NASHVILLE, Tenn. (WTVF) — Fewer than 10% of ICU beds in Metro Nashville are available as COVID-19 cases continue to rise in Metro Nashville.
283 new cases of COVID-19 were confirmed in the past 24 hours according to the Sunday update from the Metro Nashville Health Department. ICU bed availability fell under 10%, putting the metric in the ‘red’ category on the city’s roadmap to recovery.
Two of the eight metrics the city is tracking are in the critical ‘red’ level: Transmission rate and ICU availability. Three others are also below targets set by the city: 14-Day new case trend, overall hospital bed capacity, and new cases per 100,000 residents.
Since the start of the pandemic, 31,483 cases of COVID-19 have been confirmed in Davidson County.
Nashville moved into “Phase 3” of it’s recovery on October 1st, increasing the number of people allowed in restaurants and at events.
As part of the Phase 3 restrictions, bars and restaurants can expand capacity to 100 patrons per-floor and an additional 100 in outside spaces, with proper social distancing in place. Large event gatherings can expand to 500 people (30% maximum capacity) — with an approved plan from the Metro Public Health Department, and transpotainment vehicles can resume operation with a maximum of 15 people or 50% capacity.
Earlier this week, when asked about the possibility of moving back a phase in Nashville’s reopening plan because of rising numbers, a spokesperson for the Metro Public Health Department told NewsChannel 5, “There are no plans to move back at this time. We know more than we did this summer about what works against COVID-19: wearing masks, washing hands, and socially distancing.”
The Tennessee Department of Health reported 2,605 new cases statewide today, along with 6 additional deaths.
The state also reported 1,000 current hospitalizations and 204,726 total recoveries so far.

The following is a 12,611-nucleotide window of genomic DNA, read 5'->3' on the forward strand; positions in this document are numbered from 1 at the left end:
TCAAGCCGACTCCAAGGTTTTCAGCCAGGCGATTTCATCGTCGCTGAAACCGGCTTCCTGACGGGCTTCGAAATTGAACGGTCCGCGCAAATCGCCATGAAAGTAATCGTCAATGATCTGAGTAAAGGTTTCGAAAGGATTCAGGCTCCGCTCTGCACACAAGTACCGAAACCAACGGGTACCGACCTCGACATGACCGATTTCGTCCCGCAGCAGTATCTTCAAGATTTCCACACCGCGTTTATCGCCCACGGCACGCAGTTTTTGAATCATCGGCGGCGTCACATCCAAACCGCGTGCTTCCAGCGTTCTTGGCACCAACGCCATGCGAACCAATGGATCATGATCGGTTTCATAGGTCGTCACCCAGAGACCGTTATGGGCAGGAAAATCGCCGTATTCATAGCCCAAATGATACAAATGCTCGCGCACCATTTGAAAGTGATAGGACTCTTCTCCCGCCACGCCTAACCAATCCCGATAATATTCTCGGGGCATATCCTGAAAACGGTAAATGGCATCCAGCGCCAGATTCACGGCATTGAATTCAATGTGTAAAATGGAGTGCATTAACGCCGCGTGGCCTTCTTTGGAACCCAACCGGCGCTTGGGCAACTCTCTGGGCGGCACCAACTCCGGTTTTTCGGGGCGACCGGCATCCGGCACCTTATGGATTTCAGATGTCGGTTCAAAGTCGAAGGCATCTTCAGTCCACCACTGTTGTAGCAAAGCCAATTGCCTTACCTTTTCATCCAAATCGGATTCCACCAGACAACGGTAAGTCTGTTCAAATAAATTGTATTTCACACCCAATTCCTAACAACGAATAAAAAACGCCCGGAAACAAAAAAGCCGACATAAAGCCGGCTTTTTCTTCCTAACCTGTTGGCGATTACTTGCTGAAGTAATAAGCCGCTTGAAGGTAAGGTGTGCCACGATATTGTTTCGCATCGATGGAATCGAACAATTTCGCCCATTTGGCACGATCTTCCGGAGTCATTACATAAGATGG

MORE TENNESSEE COVID-19 COVERAGE
COUNTY-BY-COUNTY CASES IN TENNESSEE
What is COVID-19 (a.k.a. the new coronavirus?)
According to the World Health Organization, coronaviruses (CoV) are a large family of viruses that cause illness ranging from the common cold to more severe diseases. Examples include the Middle East Respiratory Syndrome (MERS-CoV) and Severe Acute Respiratory Syndrome (SARS-CoV). A novel coronavirus (nCoV) is a new strain that has not been previously identified in humans. COVID-19 stands for “Coronavirus disease 2019,” which is when this strain of the coronavirus was discovered.
What are the symptoms?
The CDC says patients confirmed to have the 2019-nCoV reportedly had mild to severe respiratory illness with:
- Shortness of breath or difficulty breathing
Or at least two of the following symptoms:
- Repeated shaking with chills
- Muscle pain
- Sore throat
- New loss of taste or smell
At this time, the CDC believes symptoms could appear as soon as two days after exposure, or as long as 14 days.
The CDC is recommending “common sense” measures such as:
- Wash your hands often with soap and water for at least 20 seconds. If soap and water are not available, use an alcohol-based hand sanitizer.
- Avoid touching your eyes, nose, and mouth with unwashed hands.
- Avoid close contact with people who are sick.
- Stay home when you are sick.
- Cover your mouth and nose with a cloth face cover when around others.
- Cover your cough or sneeze with a tissue, then throw the tissue in the trash.
- Clean and disinfect frequently touched objects and surfaces.
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